A perfect storm is brewing in the energy market that could send oil prices crashing to $10 a barrel.
A combination of faltering demand resulting from the coronavirus outbreak and a price war that has seen a rise in production had already raised fears that the industry was entering its worst crisis in hundred years. Now news of shrinking storage space is expected to add to the woes of major oil producing countries.
Oil storage facilities are said to be 75 per cent full already as a result of the oil glut that followed China's shut down of major refineries in January due to the coronavirus outbreak.
The pandemic has strangled the global economy, forcing factories to shut down, grounded airlines and cut the need for fuel in general.
A sharp drop in demand would normally prompt major producers to reduce production. However, Saudi Arabia, the world's largest producer, is locked in a price war with rival Russia and is determined to keep raising production.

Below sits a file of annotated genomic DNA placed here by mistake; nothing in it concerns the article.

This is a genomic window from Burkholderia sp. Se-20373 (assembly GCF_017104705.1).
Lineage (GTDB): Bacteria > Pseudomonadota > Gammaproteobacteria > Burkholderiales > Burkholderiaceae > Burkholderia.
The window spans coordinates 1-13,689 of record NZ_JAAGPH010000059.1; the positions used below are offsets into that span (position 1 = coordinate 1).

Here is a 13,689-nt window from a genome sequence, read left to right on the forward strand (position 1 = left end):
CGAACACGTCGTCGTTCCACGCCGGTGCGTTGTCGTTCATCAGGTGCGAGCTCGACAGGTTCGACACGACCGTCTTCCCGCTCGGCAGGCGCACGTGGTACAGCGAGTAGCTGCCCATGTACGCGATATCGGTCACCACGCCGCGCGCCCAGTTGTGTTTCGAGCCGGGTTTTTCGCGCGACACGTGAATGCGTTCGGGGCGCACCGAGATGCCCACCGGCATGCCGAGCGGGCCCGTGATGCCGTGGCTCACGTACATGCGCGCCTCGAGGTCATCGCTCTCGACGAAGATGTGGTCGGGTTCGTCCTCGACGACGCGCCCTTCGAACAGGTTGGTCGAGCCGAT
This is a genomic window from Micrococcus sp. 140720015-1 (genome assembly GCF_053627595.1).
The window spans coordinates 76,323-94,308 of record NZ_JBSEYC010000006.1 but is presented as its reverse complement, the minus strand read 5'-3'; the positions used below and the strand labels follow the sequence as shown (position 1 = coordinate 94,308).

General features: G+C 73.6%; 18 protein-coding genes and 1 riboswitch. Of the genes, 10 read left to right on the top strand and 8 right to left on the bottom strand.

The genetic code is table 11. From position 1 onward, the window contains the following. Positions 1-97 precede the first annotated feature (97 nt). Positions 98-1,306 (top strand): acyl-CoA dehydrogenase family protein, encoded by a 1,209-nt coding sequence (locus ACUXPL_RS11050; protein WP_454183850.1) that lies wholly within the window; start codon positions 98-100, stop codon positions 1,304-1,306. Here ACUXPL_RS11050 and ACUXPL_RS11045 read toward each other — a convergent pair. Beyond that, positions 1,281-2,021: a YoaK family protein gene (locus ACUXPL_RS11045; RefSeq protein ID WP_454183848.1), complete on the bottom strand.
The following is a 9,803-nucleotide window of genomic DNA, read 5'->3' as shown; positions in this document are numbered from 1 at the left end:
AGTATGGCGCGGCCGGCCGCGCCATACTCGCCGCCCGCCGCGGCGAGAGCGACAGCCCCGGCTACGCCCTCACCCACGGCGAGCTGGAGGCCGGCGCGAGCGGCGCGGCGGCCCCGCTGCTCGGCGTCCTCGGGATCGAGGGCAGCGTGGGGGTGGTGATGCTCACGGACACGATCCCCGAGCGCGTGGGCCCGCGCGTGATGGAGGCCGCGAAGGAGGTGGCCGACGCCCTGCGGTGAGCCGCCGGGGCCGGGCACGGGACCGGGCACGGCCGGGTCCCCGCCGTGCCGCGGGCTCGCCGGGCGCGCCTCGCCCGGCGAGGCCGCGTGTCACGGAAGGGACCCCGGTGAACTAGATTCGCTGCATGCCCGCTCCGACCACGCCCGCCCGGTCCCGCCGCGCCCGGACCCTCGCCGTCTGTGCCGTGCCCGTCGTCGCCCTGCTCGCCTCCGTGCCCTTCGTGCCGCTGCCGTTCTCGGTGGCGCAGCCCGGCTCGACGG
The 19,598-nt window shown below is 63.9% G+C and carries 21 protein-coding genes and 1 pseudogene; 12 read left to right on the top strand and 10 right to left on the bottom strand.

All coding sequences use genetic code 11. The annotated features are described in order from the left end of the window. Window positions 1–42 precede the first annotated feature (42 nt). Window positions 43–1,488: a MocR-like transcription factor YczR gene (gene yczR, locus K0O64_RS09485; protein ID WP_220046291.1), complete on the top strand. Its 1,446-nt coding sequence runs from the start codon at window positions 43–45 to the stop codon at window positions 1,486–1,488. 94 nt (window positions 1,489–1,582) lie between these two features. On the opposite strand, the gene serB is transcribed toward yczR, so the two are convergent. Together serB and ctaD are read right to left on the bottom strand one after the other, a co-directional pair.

With the world expected to be swimming in surplus oil the race is on to find extra storage space.
"For the first time in history we are seeing the likelihood that the market will test storage capacity limits within the near future," Antoine Halff, a founding partner of Kayrros, a market research firm, is reported saying in the New York Times.
It was explained that as storage space becomes harder to find, the prices, which have already fallen more than half this year, could drop even further. And companies could be forced to shut off their wells.
Industry analysts believe that the global oil sector may increasingly look to offshore oil tankers to store their extra crude oil. Pipeline companies have expressed concern over traders using their network for oil storage until prices improve.
Analysts at energy consultancy Rystad Energy have warned of a perfect storm in the industry that may see oil price falling to $10 a barrel this year.
The US has been forced into taking countermeasures. Earlier in the week President Donald Trump announced his decision to send his special envoy to Riyadh to stabilise the oil market.
On Tuesday US Secretary of State Mike Pompeo expressed concerns over instability in the global oil market in a call with Mohammed Bin Salman. In his conversation with the Crown Prince, details of which was published in a US State Department readout, Pompeo urged the Saudis to take responsibility in stabilising the market.